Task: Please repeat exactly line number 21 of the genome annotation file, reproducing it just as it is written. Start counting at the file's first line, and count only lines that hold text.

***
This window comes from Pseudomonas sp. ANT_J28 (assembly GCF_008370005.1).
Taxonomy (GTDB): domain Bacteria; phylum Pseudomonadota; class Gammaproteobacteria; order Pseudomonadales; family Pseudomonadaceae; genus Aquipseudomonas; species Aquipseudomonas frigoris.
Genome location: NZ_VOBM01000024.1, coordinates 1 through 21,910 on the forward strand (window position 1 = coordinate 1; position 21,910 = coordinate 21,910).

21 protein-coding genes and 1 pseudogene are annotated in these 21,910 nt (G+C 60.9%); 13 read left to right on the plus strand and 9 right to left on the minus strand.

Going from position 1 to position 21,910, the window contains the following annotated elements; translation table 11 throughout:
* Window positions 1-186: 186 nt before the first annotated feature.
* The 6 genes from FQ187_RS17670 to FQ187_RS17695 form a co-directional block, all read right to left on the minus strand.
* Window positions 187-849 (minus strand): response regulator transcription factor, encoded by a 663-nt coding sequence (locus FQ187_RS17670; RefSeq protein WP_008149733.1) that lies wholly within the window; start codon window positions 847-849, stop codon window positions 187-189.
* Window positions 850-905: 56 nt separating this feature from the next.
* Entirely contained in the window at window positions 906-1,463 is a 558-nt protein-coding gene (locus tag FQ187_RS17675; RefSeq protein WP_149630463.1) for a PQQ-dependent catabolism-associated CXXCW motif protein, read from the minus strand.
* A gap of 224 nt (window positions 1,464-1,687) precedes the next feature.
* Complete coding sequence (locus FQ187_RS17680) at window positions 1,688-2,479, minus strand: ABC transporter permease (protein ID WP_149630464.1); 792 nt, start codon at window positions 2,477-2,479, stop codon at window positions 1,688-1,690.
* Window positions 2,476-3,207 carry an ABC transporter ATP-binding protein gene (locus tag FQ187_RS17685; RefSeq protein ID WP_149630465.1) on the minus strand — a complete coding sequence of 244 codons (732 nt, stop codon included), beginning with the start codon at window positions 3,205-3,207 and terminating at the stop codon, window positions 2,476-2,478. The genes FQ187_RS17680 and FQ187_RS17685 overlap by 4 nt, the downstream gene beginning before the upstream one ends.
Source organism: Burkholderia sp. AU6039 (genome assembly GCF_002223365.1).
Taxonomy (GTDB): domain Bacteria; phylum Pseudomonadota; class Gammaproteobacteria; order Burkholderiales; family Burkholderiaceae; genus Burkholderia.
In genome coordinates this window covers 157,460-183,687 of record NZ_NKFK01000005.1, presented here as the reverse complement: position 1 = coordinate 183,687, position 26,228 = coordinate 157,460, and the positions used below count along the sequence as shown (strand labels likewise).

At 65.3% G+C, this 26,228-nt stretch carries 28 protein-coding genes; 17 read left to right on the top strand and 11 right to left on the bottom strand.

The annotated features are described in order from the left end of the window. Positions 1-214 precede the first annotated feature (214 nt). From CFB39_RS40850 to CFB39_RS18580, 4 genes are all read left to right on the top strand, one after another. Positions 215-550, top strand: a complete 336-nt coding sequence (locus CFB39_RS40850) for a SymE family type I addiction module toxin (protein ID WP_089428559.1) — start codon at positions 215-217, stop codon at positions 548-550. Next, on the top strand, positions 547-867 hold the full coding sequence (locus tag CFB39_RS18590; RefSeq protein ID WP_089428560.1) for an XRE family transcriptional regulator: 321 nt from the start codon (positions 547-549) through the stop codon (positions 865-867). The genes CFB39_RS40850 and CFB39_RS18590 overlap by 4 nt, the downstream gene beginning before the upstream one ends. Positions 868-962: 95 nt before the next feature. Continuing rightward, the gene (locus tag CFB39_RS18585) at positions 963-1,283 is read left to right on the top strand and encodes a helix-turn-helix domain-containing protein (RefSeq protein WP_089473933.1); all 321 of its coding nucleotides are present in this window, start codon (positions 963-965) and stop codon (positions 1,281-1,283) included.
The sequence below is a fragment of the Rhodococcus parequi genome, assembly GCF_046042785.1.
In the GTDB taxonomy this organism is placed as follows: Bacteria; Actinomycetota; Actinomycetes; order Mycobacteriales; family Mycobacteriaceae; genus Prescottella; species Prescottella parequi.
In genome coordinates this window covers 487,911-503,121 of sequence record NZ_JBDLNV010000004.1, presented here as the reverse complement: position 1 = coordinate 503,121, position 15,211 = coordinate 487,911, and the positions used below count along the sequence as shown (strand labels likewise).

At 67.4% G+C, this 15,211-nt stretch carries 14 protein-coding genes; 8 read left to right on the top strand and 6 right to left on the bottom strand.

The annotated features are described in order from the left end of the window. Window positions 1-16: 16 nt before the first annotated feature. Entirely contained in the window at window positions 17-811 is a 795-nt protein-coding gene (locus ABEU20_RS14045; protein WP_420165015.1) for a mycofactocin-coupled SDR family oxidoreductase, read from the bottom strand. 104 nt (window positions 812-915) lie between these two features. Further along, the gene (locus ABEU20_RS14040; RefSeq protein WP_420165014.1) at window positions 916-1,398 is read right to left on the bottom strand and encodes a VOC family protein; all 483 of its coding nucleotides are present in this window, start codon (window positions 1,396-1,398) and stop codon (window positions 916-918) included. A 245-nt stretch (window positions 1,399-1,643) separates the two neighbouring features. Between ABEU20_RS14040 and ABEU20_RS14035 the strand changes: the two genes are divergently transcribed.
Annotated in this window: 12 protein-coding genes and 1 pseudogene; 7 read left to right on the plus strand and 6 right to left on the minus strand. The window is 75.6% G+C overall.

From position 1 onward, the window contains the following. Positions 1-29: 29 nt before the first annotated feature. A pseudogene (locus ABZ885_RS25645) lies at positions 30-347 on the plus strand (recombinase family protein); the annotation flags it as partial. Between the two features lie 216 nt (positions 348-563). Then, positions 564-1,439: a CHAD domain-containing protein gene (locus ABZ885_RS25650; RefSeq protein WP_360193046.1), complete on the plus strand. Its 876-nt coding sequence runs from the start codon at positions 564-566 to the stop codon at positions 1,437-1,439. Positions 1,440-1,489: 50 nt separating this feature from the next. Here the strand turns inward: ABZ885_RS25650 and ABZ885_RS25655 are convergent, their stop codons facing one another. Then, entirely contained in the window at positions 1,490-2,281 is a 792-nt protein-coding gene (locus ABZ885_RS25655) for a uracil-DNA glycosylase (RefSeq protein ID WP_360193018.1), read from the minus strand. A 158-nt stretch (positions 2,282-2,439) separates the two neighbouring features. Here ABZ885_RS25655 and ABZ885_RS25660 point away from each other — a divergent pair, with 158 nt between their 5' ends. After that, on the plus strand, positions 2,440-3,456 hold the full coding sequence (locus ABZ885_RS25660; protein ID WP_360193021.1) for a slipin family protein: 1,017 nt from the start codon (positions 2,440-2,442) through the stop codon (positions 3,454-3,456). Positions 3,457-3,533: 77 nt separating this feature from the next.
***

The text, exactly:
In genome coordinates this window covers 487,911-503,121 of sequence record NZ_JBDLNV010000004.1, presented here as the reverse complement: position 1 = coordinate 503,121, position 15,211 = coordinate 487,911, and the positions used below count along the sequence as shown (strand labels likewise).